Wine Can Help You Live Longer

Longevity Link: How Wine Helps You Live Longer

Living to 100 doesn’t have to mean a strict regimen of steamed vegetables and joyless meals. A healthy, balanced and stress-free life includes happy hours, time spent with family and friends and the occasional glass of wine with delicious dinners. You can consume alcohol and live to a happy 100, even up to one drink daily for women, two for men. We know from Blue Zones centenarians that this is true: People in four original Blue Zones areas drink alcohol moderately and regularly. The trick is to drink one to two glasses per day with friends and/or with food. And no, you can’t save up all week and have 14 drinks on Saturday.

Here is some of the research and studies that give us a better understanding of how wine can help lead to a longer lifespan.

Cardiovascular Can-Do with Cannonau

Sardinians are famous for their daily consumption of the robust, regional red wine called Cannonau. Cannonau wine has two to three times the level of artery-scrubbing flavonoids as other wines. Small doses of this antioxidant-rich beverage throughout the day could explain fewer heart attacks and lower levels of stress among men in this region of the world. Another reason Sardinians may experience these wine health benefits is the way they consume it–always surrounded by good friends and good food. If you’re unable to find Cannonau at your local market, dry red wines in general offer similar health advantages.

Mediterranean Mindset

Wine in moderation has been shown to be beneficial if consumed as part of a Mediterranean diet, which is defined by a high consumption of beans, greens, nuts, olive oil and whole grains and a low consumption of meat and processed foods. This means that wine, as part of a healthy diet and lifestyle, can be beneficial to your health. It does not mean that wine will somehow “cancel out” the negative effects of a poor diet (high in processed foods and saturated fat).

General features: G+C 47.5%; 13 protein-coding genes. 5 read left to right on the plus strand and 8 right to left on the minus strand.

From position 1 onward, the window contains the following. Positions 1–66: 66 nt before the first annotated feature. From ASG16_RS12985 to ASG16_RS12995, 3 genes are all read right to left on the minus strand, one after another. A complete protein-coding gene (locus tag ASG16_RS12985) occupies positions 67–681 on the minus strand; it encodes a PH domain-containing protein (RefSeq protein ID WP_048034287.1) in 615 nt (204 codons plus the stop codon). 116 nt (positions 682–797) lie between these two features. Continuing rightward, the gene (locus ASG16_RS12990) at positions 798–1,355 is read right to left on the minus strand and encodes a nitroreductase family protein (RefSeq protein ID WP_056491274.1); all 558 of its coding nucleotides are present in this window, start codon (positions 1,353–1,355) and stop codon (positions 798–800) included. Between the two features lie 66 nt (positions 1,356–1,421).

Consuming wine alongside a meal can help the body absorb more of the flavonoids, the artery-scrubbing antioxidants, from the food eaten with it. Among many others, this recent study published in Advances in Nutrition showed that consumption of wine as part of a Mediterranean-style diet could reduce the risk of cardiovascular disease and some cancers, perhaps helped by the anti-oestrogens found in extra-virgin olive oil.

Movement + Wine

Sardinian shepherds often walk up to five miles a day tending to their flocks and carry with them a lunch of unleavened bread, fava beans, a small bit of Pecorino cheese and a generous supply of local Cannonau wine. Daily activity is built into the ecosystem of life in the Blue Zones areas–every trip to the store or to a neighbor’s house occasions a walk. Centenarians move naturally all day long and according to a study completed by the European Society of Cardiology, moderate wine drinking and regular exercise is a combination that can be protective against cardiovascular disease.

A Drink to Remember

Resveratrol, the polyphenol found in the skin of grapes, is known to protect the body against damage that puts it at higher risk for cancer, heart disease and dementia. According to a study by Philippe Marambaud, PhD, a senior research scientist at New York’s Litwin-Zucker Research Center for the Study of Alzheimer’s Disease and Memory Disorders, this compound can combat the formation of the plaque that is found in the brains of dementia patients.

In another study published in The Journal of Prevention of Alzheimer’s Disease, those who consumed alcohol at least once a week (hello, Wine @ 5), had significantly better cognitive function in old age than those who did not drink at all.

Live Longer, Better

Besides these more focused studies above, other research backs up the link between wine intake and a reduction in all-cause mortality. Moderate alcohol consumption (especially with meals and friends) could help you not only de-stress and loosen up, but also live longer.

By Aislinn Leonard

Aislinn Leonard is the business coordinator at Blue Zones. She studied Communication & Journalism and French at the University of St. Thomas and is a hockey player, national champion hurler and lover of all things health and fitness.

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August 3, 2017